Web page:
MLB complex in Utah to cost $1 billion in public funding, sources say

The Utah Legislature and the governor say a hotel tax increase could help build a Major League Baseball entertainment district in Salt Lake County.

(LHM Company) The Larry H. Miller Company released new renderings for its plans for the Power District development on Salt Lake City’s west side on Feb. 15, 2024. The 100-acre site along North Temple is where the Miller’s proposed Major League Baseball stadium would be built.

While proponents of bringing Major League Baseball to Salt Lake City rolled out artist renderings of what they hope a new stadium might look like Thursday, with two weeks left in the 2024 legislative session, the plans for how much public money might be spent on the project remain shrouded in secrecy.

The Larry H. Miller Company, led by Gail Miller, has said it plans to invest $3.5 billion in the Power District. But legislative leaders are still working behind closed doors on a proposal that could throw more than $1 billion in public financing toward not just the baseball stadium, but the sprawling entertainment district stretching from the northwest corner of downtown Salt Lake west along North Temple toward the State Fairpark.

Rep. Ryan Wilcox, R-Ogden, is sponsoring the legislation to create public financing for the stadium and had hoped to have a copy of the bill made public weeks ago. House Speaker Mike Schultz, R-Hooper, is also steering much of the discussion himself.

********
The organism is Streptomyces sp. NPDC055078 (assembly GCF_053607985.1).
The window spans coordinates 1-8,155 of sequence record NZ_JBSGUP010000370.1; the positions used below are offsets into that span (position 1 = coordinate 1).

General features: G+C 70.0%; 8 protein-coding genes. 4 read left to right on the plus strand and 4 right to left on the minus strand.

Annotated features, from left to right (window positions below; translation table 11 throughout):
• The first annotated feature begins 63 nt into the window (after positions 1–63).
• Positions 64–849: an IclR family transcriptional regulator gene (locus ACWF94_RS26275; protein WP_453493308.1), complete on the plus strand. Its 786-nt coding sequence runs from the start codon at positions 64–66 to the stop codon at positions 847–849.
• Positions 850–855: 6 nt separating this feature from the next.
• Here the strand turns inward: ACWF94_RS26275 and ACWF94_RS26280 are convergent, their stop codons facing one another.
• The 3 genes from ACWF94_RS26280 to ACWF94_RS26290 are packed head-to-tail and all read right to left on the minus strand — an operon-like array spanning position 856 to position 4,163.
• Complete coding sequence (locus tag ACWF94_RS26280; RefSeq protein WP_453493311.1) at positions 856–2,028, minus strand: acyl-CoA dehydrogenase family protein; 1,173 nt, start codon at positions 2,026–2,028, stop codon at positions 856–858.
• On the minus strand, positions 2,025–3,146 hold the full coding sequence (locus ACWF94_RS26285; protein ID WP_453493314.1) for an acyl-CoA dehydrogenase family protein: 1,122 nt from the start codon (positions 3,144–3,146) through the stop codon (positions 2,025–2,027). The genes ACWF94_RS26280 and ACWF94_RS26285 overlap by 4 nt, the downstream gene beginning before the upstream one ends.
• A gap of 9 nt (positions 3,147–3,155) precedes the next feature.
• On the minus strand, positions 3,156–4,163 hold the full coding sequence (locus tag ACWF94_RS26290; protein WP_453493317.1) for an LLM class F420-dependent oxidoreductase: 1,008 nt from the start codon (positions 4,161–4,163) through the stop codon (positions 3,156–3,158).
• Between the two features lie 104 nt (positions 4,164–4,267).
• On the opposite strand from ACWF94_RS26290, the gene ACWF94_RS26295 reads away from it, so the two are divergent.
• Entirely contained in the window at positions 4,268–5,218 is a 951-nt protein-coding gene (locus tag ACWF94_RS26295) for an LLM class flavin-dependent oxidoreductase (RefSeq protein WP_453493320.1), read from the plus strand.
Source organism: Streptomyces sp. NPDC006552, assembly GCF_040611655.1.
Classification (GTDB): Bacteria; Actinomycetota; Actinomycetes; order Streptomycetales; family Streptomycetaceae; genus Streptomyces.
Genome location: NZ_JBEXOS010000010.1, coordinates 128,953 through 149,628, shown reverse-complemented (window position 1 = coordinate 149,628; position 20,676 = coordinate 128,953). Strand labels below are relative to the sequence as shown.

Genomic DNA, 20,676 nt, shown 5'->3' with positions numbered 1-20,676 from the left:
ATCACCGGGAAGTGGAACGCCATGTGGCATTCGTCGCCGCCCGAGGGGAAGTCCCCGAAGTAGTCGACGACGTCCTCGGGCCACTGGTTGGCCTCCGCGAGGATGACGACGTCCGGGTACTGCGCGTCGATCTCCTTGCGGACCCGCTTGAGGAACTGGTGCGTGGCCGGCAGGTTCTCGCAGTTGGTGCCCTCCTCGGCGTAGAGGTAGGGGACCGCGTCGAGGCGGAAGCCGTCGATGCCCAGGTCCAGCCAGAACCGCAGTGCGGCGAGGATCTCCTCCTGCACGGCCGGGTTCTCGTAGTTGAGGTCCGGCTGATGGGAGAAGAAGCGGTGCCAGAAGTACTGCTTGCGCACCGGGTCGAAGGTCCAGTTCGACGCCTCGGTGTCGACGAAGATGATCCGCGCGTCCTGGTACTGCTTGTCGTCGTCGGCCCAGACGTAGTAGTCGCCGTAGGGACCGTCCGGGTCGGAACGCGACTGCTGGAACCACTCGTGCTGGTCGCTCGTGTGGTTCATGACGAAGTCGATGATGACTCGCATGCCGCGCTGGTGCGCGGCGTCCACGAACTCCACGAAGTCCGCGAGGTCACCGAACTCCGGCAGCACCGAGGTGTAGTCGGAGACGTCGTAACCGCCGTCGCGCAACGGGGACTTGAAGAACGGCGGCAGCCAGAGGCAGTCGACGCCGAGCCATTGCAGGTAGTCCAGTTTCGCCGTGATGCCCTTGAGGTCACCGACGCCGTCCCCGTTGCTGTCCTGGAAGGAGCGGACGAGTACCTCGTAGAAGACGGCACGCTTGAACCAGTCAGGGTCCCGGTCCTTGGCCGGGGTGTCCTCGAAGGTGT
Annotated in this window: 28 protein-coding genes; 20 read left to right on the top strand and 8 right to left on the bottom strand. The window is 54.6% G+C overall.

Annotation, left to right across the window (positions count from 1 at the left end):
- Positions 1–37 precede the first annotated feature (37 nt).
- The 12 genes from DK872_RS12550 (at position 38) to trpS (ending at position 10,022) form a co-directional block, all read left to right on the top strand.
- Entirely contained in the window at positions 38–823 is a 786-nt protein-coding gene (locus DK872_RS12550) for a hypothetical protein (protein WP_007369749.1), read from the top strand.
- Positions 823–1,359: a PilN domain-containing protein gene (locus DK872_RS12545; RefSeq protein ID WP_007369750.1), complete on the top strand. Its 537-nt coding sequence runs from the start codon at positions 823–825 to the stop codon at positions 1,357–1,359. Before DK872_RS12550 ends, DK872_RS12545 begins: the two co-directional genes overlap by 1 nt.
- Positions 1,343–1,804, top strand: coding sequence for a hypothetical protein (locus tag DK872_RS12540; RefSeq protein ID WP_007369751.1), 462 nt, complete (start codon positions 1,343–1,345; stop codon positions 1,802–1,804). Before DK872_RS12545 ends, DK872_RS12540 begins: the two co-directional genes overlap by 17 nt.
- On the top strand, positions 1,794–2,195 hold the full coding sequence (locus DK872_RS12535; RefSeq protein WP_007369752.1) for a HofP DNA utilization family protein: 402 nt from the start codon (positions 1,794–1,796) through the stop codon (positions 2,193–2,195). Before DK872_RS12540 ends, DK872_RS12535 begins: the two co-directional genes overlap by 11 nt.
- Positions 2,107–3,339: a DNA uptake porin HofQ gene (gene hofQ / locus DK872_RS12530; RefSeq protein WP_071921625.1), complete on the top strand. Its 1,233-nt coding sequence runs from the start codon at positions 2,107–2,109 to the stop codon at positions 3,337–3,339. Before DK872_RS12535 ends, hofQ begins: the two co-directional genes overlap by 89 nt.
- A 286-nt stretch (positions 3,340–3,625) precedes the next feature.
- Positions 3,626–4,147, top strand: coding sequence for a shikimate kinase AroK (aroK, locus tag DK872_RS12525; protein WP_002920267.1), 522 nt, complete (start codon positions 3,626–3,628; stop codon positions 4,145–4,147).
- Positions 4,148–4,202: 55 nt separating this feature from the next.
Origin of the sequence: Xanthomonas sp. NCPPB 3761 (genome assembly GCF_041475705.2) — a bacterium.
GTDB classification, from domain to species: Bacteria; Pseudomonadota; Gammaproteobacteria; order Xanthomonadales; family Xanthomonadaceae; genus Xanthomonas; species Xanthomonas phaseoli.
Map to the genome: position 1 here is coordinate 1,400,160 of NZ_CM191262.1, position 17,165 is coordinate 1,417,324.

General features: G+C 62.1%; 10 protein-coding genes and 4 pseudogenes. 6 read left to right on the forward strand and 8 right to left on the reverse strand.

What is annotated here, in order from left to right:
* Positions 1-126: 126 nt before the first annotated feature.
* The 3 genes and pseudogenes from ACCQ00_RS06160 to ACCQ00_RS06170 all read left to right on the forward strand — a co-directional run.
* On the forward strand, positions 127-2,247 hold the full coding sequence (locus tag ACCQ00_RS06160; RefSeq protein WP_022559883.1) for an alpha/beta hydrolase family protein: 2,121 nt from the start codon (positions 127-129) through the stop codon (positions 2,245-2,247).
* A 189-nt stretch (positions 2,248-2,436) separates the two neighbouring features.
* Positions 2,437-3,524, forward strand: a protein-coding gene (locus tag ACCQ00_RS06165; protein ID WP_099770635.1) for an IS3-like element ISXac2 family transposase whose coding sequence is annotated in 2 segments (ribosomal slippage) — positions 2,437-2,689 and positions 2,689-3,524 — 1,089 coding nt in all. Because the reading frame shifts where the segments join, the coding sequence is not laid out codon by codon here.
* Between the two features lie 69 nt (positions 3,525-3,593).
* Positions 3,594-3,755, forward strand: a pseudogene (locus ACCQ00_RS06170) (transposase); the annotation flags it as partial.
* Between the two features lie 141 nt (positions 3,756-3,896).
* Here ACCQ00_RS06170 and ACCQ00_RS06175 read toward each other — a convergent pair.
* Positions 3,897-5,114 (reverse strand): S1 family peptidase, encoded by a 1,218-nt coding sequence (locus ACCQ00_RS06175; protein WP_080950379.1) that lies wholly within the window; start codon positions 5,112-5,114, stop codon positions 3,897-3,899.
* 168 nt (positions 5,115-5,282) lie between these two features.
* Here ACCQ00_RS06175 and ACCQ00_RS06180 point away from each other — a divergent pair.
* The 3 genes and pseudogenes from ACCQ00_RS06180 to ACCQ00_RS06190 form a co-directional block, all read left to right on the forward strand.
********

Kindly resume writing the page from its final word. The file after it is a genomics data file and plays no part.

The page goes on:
While several sources familiar with the negotiations — who spoke on condition of anonymity because they were not authorized to discuss the talks publicly — emphasized that the details of the package are still very much in flux, the general contours of the taxpayer subsidies appear to be taking shape.

Under the framework, the state would issue hundreds of millions of dollars worth of bonds, essentially borrowing the money, then repay the debt with revenue generated by an increase to the transient room tax, or hotel tax.

Initial discussions centered around a 2.5% increase to the room tax across Salt Lake County and six neighboring counties — Weber, Davis, Tooele, Summit, Utah and Wasatch — that presumably would see some benefits from the baseball team.

Alternatively, the increase could be smaller, between 1% and 1.5%, to reduce the impact on hotels, but spread across all 29 Utah counties, sources told The Salt Lake Tribune.

(Laura Seitz | Pool) Gov. Spencer Cox speaks to reporters at the PBS Utah Governor's monthly news conference at the Eccles Broadcast Center in Salt Lake City on Thursday, Feb. 15, 2024.

On Thursday, Gov. Spencer Cox expressed support for tapping the hotel tax to help pay for the baseball project.

“I know there’s some conversations right now about the Transient Room Tax,” he said during his monthly news conference. “We have some of the lowest taxes in the United States on hotels … so the argument is there’s a little bit of room. Most of those taxes are paid by people outside of the state of Utah, so that’s one area where we’re having discussions and negotiations where I’m open to it.”

“I’m not open to using General Fund money and writing a check to subsidize these at all,” he said.